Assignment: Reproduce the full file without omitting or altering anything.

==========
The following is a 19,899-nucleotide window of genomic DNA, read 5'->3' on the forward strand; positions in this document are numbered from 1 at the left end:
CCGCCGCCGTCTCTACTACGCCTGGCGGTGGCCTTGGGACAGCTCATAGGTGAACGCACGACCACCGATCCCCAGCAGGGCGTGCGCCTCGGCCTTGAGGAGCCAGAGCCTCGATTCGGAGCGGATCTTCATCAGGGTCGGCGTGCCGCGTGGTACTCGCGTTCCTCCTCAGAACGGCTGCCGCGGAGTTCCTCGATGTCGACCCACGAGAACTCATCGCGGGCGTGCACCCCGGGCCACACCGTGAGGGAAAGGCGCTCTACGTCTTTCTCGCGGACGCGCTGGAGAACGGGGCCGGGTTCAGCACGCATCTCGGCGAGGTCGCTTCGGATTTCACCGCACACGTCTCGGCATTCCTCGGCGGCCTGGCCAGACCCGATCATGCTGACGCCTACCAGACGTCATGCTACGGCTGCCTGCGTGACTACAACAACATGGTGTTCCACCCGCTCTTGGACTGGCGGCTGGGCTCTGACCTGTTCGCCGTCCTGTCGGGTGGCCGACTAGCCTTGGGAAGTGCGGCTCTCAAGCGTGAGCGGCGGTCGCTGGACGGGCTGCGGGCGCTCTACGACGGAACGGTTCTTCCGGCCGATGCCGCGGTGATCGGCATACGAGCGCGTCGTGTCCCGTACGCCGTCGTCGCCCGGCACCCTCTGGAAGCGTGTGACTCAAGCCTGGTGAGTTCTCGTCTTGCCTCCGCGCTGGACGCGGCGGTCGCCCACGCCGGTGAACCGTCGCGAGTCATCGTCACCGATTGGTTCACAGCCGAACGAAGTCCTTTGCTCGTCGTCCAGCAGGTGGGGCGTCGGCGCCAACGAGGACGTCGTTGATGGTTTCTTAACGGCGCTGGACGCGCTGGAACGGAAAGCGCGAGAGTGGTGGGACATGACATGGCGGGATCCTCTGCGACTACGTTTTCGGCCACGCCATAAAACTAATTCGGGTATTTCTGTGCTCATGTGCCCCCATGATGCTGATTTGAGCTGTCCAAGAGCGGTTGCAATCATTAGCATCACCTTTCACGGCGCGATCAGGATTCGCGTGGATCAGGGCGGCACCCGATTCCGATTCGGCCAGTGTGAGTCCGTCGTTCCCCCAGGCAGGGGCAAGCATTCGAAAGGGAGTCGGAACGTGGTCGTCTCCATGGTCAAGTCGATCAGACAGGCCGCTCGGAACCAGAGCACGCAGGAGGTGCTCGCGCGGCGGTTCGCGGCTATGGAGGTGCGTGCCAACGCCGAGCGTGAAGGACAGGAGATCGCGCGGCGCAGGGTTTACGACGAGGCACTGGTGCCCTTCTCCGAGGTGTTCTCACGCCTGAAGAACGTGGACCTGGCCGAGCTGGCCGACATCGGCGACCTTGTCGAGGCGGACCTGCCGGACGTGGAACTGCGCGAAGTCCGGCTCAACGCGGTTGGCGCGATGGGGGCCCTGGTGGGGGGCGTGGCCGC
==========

The following is a 19,899-nucleotide window of genomic DNA, read 5'->3' on the forward strand; positions in this document are numbered from 1 at the left end:
CCGCCGCCGTCTCTACTACGCCTGGCGGTGGCCTTGGGACAGCTCATAGGTGAACGCACGACCACCGATCCCCAGCAGGGCGTGCGCCTCGGCCTTGAGGAGCCAGAGCCTCGATTCGGAGCGGATCTTCATCAGGGTCGGCGTGCCGCGTGGTACTCGCGTTCCTCCTCAGAACGGCTGCCGCGGAGTTCCTCGATGTCGACCCACGAGAACTCATCGCGGGCGTGCACCCCGGGCCACACCGTGAGGGAAAGGCGCTCTACGTCTTTCTCGCGGACGCGCTGGAGAACGGGGCCGGGTTCAGCACGCATCTCGGCGAGGTCGCTTCGGATTTCACCGCACACGTCTCGGCATTCCTCGGCGGCCTGGCCAGACCCGATCATGCTGACGCCTACCAGACGTCATGCTACGGCTGCCTGCGTGACTACAACAACATGGTGTTCCACCCGCTCTTGGACTGGCGGCTGGGCTCTGACCTGTTCGCCGTCCTGTCGGGTGGCCGACTAGCCTTGGGAAGTGCGGCTCTCAAGCGTGAGCGGCGGTCGCTGGACGGGCTGCGGGCGCTCTACGACGGAACGGTTCTTCCGGCCGATGCCGCGGTGATCGGCATACGAGCGCGTCGTGTCCCGTACGCCGTCGTCGCCCGGCACCCTCTGGAAGCGTGTGACTCAAGCCTGGTGAGTTCTCGTCTTGCCTCCGCGCTGGACGCGGCGGTCGCCCACGCCGGTGAACCGTCGCGAGTCATCGTCACCGATTGGTTCACAGCCGAACGAAGTCCTTTGCTCGTCGTCCAGCAGGTGGGGCGTCGGCGCCAACGAGGACGTCGTTGATGGTTTCTTAACGGCGCTGGACGCGCTGGAACGGAAAGCGCGAGAGTGGTGGGACATGACATGGCGGGATCCTCTGCGACTACGTTTTCGGCCACGCCATAAAACTAATTCGGGTATTTCTGTGCTCATGTGCCCCCATGATGCTGATTTGAGCTGTCCAAGAGCGGTTGCAATCATTAGCATCACCTTTCACGGCGCGATCAGGATTCGCGTGGATCAGGGCGGCACCCGATTCCGATTCGGCCAGTGTGAGTCCGTCGTTCCCCCAGGCAGGGGCAAGCATTCGAAAGGGAGTCGGAACGTGGTCGTCTCCATGGTCAAGTCGATCAGACAGGCCGCTCGGAACCAGAGCACGCAGGAGGTGCTCGCGCGGCGGTTCGCGGCTATGGAGGTGCGTGCCAACGCCGAGCGTGAAGGACAGGAGATCGCGCGGCGCAGGGTTTACGACGAGGCACTGGTGCCCTTCTCCGAGGTGTTCTCACGCCTGAAGAACGTGGACCTGGCCGAGCTGGCCGACATCGGCGACCTTGTCGAGGCGGACCTGCCGGACGTGGAACTGCGCGAAGTCCGGCTCAACGCGGTTGGCGCGATGGGGGCCCTGGTGGGGGGCGTGGCCGC